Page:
So begins a very intriguing interplay between theater, film and music. Laura’s husband Fred appears on the screen entirely motionless and stares straight into the audience. He does this until it’s almost uncomfortable, calling for Laura twice, who is still in the audience having an intensely emotional conversation with Alec. They confess a mutual love for one another but Laura pleads that they stay sensible, and she makes a getaway … through the screen! But not just through it—into it! The actress parts the screen and suddenly her character is standing in the living room with Fred, in black and white, as though she has just walked through the door.

This was the first of many magical moments. The screen is used in the background of each set to provide varying atmospheres. In the height of our characters’ brief encounter we see them dancing merrily and drinking champagne while the screen is filled with floating bubbles. The rest of the cast sings and shiny blue confetti is tossed in the air while Laura spins, elevated and swinging from a chandelier. But when she comes down Laura bemoans that she is a stranger in her own house. A shooting star bursts across the canvas and gradually the bubbles slow and we realize that the bubbles are actually stars. I thought of Nietzsche’s quote: every star needs atmosphere to shine, how the cast was providing this with music—the musicians not static either, but having fun and being expressive—how the lights were used, the delicate balance between live sound and image—all the components that signify a love affair: timing is perfect, every little sensation significant. I myself was having a love affair with the cast, the theater, even the audience.

The fusion of ACT’s grandeur and the congenial warmth of Kneehigh’s actors is enough to remind you how human the world can be. All of us are on stage sometimes, but that shouldn’t change how we act. Each character was personable, charming in their very own ways. I almost cringe to call it acting—so pure it was and heartfelt. I had the impression that each actor was a spotlight shining into the audience so we could take stock of ourselves and glow in turn.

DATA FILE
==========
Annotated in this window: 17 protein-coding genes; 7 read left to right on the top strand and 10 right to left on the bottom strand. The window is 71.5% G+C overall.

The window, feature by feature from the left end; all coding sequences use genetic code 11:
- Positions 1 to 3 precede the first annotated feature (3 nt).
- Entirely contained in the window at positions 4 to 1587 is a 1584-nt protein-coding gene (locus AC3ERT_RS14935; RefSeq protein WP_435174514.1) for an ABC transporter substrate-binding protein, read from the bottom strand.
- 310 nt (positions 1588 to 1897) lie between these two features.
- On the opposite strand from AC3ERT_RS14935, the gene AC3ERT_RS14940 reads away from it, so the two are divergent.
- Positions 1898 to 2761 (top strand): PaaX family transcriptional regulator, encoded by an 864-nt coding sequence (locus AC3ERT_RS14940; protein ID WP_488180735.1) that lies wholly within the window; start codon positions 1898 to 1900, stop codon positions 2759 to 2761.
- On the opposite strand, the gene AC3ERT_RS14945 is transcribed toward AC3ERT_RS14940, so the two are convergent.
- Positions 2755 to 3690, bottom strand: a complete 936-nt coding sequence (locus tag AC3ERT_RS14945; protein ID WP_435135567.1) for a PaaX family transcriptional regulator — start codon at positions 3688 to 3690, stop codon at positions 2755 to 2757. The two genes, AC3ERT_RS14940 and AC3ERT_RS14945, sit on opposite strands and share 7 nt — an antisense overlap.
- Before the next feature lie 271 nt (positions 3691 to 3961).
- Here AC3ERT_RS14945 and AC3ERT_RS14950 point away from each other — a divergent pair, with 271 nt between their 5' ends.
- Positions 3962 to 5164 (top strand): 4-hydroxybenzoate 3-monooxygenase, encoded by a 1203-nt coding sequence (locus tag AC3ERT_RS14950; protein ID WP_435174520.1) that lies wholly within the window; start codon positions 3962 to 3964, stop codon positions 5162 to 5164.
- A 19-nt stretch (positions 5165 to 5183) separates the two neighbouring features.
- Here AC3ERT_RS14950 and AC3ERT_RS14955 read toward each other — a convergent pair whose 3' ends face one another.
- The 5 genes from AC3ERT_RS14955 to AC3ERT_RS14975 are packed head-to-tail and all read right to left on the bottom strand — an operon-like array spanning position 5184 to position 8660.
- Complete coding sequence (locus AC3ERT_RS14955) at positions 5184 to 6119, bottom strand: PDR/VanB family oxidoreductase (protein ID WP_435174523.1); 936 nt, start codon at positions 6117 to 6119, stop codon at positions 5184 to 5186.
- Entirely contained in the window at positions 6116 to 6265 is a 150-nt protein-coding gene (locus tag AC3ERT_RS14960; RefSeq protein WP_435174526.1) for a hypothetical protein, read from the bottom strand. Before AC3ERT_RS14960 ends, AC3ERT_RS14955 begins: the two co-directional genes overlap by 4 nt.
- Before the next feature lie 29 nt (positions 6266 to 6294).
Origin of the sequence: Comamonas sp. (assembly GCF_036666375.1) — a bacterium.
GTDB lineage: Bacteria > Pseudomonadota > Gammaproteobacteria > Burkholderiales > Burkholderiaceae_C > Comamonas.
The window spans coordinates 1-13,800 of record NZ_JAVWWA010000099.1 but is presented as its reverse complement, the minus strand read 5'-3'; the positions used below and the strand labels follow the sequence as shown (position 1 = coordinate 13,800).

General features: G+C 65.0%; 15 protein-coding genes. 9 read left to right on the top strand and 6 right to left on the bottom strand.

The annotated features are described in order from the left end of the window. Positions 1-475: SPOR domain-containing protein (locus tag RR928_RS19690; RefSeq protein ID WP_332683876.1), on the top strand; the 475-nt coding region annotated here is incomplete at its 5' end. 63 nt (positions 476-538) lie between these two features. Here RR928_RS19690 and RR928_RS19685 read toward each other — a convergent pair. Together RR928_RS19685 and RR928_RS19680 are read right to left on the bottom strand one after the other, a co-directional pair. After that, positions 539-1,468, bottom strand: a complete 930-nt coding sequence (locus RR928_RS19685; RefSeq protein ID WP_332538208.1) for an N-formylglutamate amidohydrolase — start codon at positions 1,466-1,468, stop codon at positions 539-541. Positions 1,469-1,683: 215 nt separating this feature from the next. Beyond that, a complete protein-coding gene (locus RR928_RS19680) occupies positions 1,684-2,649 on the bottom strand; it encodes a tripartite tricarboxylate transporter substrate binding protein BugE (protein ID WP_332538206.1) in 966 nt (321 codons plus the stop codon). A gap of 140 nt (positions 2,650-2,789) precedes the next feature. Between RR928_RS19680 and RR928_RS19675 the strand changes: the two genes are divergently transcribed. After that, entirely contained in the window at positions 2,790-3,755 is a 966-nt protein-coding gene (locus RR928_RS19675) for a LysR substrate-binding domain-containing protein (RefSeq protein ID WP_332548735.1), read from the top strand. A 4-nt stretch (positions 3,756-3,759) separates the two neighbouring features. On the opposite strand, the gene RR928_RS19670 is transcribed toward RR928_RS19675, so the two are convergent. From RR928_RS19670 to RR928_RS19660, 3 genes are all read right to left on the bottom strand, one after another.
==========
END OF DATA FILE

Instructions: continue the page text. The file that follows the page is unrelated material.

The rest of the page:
One of my favorite moments occurred during intermission. Again the actors came out to mingle with the crowd. They even went around with silver platters and offered bite-sized cucumber sandwiches (one of the principal settings is a tea shop). The usher who helped me to my seat, dressed with the impeccable majesty you would expect from a world-class venue, took a cucumber-bite and enjoyed it publicly with the enthusiasm of a young girl clutching one of grandma’s famous brownies. The people all around me smiled and considered getting up to go get one, childish in their glee.

As Rice says of the process of creating these shows, four weeks can seem much longer and much more full than they are. Laura and Alec both agree that although they’ve only known each other for a month they feel as though time has moved slowly and seems to have lasted much longer than that. I felt the same way during this play. I forgot about time and about other things that don’t matter. I was no longer simply part of a still room, but in motion, fluid, and swept away. It was a night of true transformation, and one that did not require I involve myself in a devastating love affair. All I had to do was go down to the American Conservatory Theater and buy myself a ticket. I heartily, heartily recommend you do the same.

The show is being staged through October 11th, when Kneehigh hits the road to continue its full US tour. More information can be found here, and tickets can be purchased here, by phone at 415.749.2228, or at the box office on 405 Geary Street.

Don’t just take my word for it! Read some reviews:

“Every so often a theater piece comes to town that is so brilliantly conceived and executed, so entertaining on every level, that you want everyone you love or even like just a bit to see it. Brief Encounter . . . is that kind of experience.”

—San Francisco Chronicle

“Positively magical!”


“An imaginative feast”

—Daily Express

“Wonderfully refreshing! Great fun, switching seamlessly between theater and film while retaining the damp-eyed nostalgia of the period that leaves you with a warm and sentimental glow”

—The Times (London)

All black and white photos by Steve Tanner

Read more of my writing here.